Near 500 words: Red’s Dilemma

a fairy tale grown up

It was in all the papers.
Red Riding Hood was on trial.
She said it was the Wolf;
she was in denial.
She’d done her granny in.
The evidence told the tale.
Not a pretty one it was.
Folks were not buying her sale.
“The Wolf did it,” she cried out.
But the Wolf had a defence,
“I wasn’t there. I was about.”
He proved that he was a prince.
He removed his wofly mask
and revealed his princely teeth
The crowd ooh-ed and ahh-ed
and gave Red a big defeat.
The prosecutor showed
the crowd her very red hood.
“The evidence will prove
Red did her granny in for good.
Is this your hood and cape?”
She said, “‘Tis what I wore
on that very sad day
when Granny was nevermore.”
Then the man placed on the table
a bowl of solution
to prove Red done the deed
of Granny’s execution.
He lowered the red cape
into the gray substance
and stirred it round and round
with a very long lance.
The broth did a great fizz
and spewed out its bubbles.
Soon it was obvious
Red was in very bad trouble.
The prosecutor lifted
the cape from that messy stuff,
unmasking Riding Hood
and calling her bluff.
For the cape was now white
and streaked with a dark blood.
“Too bad,” the man said, “we didn’t
nip your crime in the bud.
Look what you’ve done without
any reason or rhyme.”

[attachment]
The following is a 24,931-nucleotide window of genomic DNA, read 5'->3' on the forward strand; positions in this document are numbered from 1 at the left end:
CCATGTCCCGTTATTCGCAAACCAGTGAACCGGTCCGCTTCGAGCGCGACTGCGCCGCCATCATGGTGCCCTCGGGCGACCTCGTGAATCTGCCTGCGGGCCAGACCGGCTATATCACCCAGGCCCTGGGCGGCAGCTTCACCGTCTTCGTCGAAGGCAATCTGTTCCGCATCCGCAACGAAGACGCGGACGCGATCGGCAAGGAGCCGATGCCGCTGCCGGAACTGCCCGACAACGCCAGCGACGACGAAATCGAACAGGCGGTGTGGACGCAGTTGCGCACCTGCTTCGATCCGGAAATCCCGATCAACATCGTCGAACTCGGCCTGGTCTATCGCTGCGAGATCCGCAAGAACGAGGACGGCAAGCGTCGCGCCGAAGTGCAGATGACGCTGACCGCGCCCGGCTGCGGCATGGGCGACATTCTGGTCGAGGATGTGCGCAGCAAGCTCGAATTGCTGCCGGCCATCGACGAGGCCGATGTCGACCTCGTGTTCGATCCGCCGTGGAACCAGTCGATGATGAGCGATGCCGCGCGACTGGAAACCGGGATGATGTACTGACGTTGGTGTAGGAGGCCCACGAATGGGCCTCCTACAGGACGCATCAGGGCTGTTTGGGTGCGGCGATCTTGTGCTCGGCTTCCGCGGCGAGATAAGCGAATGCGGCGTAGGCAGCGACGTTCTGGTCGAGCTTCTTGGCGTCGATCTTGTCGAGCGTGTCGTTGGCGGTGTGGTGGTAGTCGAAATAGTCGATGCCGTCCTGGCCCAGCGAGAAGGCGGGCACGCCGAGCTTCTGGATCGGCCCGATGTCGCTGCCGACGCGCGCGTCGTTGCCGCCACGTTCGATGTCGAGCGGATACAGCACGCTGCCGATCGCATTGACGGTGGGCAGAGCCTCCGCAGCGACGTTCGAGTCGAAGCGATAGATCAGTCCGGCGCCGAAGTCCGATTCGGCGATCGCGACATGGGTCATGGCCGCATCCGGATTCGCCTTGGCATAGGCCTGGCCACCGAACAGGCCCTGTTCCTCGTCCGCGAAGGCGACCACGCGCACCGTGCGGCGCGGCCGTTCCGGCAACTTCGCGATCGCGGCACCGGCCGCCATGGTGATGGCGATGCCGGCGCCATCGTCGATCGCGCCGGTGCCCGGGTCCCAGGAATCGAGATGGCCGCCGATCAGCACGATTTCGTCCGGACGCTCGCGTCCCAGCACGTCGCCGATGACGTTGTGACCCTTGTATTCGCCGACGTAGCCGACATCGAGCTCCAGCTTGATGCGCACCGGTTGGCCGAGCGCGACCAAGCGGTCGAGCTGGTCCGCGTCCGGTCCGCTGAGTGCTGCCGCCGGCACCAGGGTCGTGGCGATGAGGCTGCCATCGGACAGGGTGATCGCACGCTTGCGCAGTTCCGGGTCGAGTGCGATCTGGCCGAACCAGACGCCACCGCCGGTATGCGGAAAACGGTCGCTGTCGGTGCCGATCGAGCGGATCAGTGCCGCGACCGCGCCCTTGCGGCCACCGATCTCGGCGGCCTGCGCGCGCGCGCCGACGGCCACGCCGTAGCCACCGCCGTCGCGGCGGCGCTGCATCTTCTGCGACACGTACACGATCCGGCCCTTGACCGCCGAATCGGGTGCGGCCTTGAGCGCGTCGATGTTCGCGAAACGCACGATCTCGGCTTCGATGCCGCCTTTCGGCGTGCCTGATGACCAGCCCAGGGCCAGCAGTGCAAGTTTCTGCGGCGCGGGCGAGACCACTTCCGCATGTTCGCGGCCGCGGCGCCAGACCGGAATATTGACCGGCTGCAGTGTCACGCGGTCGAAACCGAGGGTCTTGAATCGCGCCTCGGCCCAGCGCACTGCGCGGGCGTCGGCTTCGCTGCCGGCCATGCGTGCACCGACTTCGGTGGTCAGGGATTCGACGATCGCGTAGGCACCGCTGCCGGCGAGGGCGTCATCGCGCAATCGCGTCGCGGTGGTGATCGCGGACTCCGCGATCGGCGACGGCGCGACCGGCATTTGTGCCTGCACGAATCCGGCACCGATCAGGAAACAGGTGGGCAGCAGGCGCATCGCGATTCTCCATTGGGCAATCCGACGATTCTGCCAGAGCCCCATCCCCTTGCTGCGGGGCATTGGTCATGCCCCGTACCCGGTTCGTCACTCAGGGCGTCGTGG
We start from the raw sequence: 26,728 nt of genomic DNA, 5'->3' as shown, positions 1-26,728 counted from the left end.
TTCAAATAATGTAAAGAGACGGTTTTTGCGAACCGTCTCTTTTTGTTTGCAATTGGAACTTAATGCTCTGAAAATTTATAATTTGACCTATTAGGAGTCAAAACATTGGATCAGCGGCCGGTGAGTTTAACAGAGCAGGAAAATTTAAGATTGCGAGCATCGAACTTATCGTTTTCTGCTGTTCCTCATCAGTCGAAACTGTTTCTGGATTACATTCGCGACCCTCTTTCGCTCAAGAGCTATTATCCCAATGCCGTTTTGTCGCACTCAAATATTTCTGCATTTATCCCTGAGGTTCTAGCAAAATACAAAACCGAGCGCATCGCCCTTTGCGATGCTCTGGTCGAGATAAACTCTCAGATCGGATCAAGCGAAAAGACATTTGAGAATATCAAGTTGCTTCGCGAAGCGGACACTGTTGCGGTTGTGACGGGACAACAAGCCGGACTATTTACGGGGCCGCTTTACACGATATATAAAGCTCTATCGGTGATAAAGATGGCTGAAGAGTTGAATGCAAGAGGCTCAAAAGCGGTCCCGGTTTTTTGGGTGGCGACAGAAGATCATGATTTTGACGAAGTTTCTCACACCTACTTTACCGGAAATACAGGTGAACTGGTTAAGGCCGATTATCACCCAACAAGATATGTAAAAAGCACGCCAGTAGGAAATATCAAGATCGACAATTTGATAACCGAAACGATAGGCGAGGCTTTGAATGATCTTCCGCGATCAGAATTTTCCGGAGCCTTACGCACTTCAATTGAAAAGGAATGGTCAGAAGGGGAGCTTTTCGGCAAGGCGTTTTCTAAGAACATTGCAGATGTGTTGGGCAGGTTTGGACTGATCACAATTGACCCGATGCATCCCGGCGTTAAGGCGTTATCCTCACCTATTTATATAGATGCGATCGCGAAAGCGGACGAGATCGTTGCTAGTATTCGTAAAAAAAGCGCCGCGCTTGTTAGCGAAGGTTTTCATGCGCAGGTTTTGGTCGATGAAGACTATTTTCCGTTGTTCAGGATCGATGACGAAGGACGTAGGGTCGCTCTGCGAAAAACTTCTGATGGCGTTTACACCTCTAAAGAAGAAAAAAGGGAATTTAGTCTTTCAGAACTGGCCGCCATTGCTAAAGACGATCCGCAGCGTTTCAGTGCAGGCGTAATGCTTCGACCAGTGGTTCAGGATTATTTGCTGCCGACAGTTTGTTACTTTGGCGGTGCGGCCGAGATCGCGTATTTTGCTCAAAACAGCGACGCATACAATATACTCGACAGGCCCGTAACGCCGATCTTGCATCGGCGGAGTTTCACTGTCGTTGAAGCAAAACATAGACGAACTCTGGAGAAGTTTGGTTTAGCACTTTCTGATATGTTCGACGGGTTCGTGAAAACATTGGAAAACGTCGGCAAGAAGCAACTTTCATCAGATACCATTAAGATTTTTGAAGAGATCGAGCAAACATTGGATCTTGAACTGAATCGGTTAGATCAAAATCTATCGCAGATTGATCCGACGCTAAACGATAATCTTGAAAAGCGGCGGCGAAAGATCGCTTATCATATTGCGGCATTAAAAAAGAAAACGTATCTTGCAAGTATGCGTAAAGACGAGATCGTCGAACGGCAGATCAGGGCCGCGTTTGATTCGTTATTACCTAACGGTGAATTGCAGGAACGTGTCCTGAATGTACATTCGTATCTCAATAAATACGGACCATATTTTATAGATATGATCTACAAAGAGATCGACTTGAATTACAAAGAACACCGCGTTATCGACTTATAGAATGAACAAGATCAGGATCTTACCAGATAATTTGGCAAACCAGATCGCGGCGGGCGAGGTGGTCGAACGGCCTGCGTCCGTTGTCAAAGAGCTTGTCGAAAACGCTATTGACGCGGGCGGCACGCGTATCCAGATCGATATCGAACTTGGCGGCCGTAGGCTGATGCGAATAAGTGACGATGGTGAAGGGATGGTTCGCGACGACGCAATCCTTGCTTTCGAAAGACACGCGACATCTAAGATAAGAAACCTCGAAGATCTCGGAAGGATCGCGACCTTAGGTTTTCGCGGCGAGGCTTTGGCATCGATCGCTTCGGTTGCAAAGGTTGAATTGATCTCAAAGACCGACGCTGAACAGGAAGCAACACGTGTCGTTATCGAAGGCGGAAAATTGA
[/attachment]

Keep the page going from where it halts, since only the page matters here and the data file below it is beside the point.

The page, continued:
Guilt written on her face,
Red confessed her terrible crime.
“But there was a reason.
Of that you must believe.
It was the three bears made
me murder and deceive.”
“Three bears? What are you saying?
Bears are a gentle folk
who keep our forests safe
for the pine and the oak.”
Then Red went on confessing,
“It was out of desperation
they came to me and pleaded,
‘Give us a cessation.
Your granny is driving us
out of our minds with distraction.
We don’t know what we shall do
‘less you take some action.’
Then they told me their tale.
It was really not nice.
They told it to me once,
a second time, and a thrice.
Their house was invaded
while they cared for the forest.
So when they came home
they were hungry for porridge.
But the porridge was eaten,
their chairs were broken,
and a girl in their bed.
And she offered not a token.
It happened not once
but many times over.
Each time they came home
there in bed under a cover
lay my very own Granny
all nice, comfy and warm.
As the years passed the bears by
this became a weekly norm.
Gran got older but this
didn’t end her obsession
to visit the bear’s house
and break their possessions.